• Routing: The one weak point of vanilla Angular 1.x which was easily remediated with the excellent UI Router. Now it’s a module on itself with all kinds of functionality, everything you need to handle your routing needs.
  • LifeCycle hooks: Finally Angular officialised a way to hook into initialization and finalization in a way that did not feel hackish when creating views/components (Yes I know, using .component in 1.x offers the same functionality).
  • Quirky function and component names: You loved them in 1.x, they’re back in 2. forRoot anyone?

But seriously I felt Angular2 gave me all the tools needed to be able to develop my application and even more should I want to dig deeper. There were dragons though...

Angular2 is Difficult to Grasp (Initially)

I know you all remember the famous graphic listing the Angular 1.x learning curve, I feel like that initial curve is even steeper. As I said earlier, the introduction of Typescript makes it even more intimidating. I am a seasoned veteran, with years of JS and Angular development behind me but it took me a bit of time to get comfortable with the framework, especially in trying to use best practices when designing and implementing features. It’s nothing for the most part that going back to the documentation often and Google Fu won’t fix, but it’s not always obvious. To summarize my feeling about it, as I was struggling through the initial phases of learning, I thought about all the new developers coming to the Web Development world through self-learning and all these bootcamp-type of schools and wondered how the learning curve would be for them. Maybe it is a case of old dog learning new tricks but with the emergence of Typescript, ES6, RxJS and functional programming, I feel like the barrier of entry into front end development has been kicked up quite a notch.

Angular 1.x was famously known for its steep learning curve, but for a complete newbie, a good preparation in JavaScript would be good enough to eventually understand it and become proficient in it, but now there are new concepts (mainly related to RxJS) that have been made part of the core framework which significantly kick up the complexity level of the framework. With the case of promises and observable for example, the intent for the makers of the framework is clearly to move into the Observable direction, but for the purpose of backwards compatibility, support for Promises is still around and it is also the way to handle HTTP calls used in the basic tutorial until you go deeper. It’s a good thing and a bad thing at the same time for me because as I learned Angular2, I wanted to learn the best practices at the same time. So, even though the example with the Promises made sense, from everything I had read before I knew that it was not the “best” way of going about interacting with the API but I guess it helped in easing me into the framework by proposing something familiar but in hindsight I would have liked a more tear the BandAid approach to getting up to speed with Angular2.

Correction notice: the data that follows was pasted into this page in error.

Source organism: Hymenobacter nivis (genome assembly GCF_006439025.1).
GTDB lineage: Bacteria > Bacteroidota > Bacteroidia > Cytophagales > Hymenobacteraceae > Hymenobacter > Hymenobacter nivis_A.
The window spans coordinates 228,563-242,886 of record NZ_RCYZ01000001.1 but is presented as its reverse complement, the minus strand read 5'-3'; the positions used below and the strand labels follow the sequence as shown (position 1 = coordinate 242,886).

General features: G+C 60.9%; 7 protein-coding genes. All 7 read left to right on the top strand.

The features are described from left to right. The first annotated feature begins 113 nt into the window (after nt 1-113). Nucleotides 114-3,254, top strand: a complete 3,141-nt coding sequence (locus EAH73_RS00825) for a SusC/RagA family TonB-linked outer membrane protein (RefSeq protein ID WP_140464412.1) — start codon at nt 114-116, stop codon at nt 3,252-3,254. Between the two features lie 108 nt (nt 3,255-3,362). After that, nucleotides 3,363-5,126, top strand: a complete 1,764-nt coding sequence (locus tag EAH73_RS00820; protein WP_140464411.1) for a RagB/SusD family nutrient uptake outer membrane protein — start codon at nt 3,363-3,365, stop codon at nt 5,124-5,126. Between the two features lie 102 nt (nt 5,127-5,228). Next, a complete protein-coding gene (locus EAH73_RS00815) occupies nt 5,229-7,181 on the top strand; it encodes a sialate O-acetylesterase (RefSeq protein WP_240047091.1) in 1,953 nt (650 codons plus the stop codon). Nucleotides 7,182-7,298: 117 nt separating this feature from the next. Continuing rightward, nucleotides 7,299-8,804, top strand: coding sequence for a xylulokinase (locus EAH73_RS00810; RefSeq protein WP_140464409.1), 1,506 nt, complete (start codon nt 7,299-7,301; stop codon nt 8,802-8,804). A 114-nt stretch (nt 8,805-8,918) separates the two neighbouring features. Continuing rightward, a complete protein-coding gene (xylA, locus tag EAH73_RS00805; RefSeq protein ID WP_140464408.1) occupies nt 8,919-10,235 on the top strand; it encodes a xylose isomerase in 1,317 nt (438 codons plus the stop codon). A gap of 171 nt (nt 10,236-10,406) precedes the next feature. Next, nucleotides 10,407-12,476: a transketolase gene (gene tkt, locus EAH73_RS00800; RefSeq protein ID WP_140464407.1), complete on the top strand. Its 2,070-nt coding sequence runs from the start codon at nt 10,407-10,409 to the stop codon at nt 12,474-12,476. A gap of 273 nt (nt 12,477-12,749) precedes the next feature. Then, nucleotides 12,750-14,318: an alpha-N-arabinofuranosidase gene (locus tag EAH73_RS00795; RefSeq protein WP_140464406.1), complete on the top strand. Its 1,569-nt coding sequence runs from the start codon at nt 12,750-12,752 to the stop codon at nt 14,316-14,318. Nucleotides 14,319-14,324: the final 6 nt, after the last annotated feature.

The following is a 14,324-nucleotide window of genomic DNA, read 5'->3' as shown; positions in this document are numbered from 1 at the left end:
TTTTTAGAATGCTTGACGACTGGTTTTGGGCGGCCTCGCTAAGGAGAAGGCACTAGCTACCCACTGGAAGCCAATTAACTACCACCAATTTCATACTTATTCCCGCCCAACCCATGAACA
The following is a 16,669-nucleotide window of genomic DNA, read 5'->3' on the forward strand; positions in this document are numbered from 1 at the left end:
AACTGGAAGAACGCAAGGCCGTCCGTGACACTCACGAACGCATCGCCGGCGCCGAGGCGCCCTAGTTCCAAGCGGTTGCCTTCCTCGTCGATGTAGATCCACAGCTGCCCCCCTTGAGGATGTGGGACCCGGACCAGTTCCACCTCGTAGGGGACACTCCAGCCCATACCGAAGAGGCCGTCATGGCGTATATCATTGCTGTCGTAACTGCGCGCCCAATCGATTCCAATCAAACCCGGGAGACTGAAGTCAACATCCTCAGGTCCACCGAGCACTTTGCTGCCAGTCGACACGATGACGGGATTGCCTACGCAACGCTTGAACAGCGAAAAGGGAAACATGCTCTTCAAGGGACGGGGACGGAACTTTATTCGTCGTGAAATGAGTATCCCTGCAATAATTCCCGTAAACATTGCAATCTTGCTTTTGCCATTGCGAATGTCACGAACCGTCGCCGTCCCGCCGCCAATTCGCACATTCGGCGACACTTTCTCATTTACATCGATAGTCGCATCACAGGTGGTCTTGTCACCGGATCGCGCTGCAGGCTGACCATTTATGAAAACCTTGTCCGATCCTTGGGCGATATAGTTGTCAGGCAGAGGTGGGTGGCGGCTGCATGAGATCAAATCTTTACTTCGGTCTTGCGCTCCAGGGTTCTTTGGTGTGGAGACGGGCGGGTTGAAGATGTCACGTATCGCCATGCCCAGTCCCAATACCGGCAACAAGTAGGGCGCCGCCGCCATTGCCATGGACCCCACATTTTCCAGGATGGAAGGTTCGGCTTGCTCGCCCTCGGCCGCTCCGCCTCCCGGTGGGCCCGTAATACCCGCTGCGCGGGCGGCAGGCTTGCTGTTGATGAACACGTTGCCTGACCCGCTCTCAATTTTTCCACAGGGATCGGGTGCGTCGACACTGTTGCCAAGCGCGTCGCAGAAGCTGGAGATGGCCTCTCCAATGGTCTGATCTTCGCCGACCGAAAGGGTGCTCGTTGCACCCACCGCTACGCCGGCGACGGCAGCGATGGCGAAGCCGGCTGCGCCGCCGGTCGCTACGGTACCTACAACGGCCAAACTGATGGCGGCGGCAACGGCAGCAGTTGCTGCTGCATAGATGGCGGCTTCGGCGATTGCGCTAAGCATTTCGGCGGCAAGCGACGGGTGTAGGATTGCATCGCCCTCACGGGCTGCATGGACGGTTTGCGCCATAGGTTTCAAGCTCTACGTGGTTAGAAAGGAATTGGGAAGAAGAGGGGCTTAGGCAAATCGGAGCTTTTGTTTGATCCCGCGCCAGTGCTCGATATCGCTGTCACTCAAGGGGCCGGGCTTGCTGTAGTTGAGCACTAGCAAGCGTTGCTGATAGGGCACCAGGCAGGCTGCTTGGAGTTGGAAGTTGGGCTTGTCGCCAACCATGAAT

Angular2 Annoyances and Gotchas

  • How do I add custom tasks to the CLI?
  • Watch out for Shadow DOM style scoping: ( :host \deep\ shall be your friend). i.e if you’re losing your mind trying to override global styles in a component, read the documentation.
  • An HTTP call returns an Observable, but the HTTP call itself won’t fire if you don’t subscribe to the returned observable. It seems obvious now but in practice, not so much.

In summary, after working with it for 2 months now, I am still a believer in the Angular way. I think the team solidly positioned Angular2 to move forward with the best that is being done in Front End development moving forward and to do so, moving away from 1.x was necessary. So far, I have seen good support for the 1.x version of the framework, and applications written with it at this point are “outdated” only in your mind. Angular2 is a different approach and you should definitely consider it for your next project but be prepared for a steeper learning curve.

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angular2 ,angularjs ,rxjs

Published at DZone with permission of Abou Kone. See the original article here.

Opinions expressed by DZone contributors are their own.